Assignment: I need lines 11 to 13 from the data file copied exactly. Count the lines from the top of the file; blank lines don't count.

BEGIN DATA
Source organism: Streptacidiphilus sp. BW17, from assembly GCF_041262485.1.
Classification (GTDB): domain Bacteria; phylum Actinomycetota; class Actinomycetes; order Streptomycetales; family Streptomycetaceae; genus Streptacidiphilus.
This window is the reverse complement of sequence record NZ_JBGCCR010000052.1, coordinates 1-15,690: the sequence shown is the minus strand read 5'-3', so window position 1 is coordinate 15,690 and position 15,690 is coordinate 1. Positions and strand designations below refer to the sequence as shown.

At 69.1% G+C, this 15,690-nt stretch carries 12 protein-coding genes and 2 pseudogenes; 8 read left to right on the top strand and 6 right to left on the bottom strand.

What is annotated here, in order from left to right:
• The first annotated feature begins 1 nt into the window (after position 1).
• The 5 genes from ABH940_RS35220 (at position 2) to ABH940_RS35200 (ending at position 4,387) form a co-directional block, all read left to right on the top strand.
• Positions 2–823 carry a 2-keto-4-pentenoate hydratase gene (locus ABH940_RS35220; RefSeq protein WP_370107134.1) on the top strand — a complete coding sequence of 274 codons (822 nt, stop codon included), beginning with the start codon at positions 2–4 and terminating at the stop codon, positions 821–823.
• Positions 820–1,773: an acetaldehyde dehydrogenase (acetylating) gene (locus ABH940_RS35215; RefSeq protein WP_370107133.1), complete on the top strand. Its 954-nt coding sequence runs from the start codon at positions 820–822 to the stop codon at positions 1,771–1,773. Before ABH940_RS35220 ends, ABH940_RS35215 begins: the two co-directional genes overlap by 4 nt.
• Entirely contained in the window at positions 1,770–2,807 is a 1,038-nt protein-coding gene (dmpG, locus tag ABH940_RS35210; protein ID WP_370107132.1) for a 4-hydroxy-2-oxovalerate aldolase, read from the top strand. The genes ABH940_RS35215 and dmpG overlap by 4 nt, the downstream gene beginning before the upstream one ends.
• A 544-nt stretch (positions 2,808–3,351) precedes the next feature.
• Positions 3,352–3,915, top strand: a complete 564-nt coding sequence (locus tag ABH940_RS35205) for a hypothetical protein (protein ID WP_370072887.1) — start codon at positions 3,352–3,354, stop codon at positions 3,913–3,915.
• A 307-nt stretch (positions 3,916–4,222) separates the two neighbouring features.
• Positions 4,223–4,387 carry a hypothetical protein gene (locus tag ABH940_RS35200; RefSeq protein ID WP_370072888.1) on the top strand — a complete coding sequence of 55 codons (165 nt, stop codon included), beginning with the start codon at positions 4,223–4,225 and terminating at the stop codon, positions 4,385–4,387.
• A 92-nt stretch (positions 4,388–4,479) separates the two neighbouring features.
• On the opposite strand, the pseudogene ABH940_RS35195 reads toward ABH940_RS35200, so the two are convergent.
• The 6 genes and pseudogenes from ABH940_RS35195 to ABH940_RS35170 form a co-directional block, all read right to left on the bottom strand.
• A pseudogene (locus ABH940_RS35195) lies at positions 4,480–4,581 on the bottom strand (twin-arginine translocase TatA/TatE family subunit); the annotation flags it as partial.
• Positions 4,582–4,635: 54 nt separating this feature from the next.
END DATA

• A 544-nt stretch (positions 2,808–3,351) precedes the next feature.
• Positions 3,352–3,915, top strand: a complete 564-nt coding sequence (locus tag ABH940_RS35205) for a hypothetical protein (protein ID WP_370072887.1) — start codon at positions 3,352–3,354, stop codon at positions 3,913–3,915.
• A 307-nt stretch (positions 3,916–4,222) separates the two neighbouring features.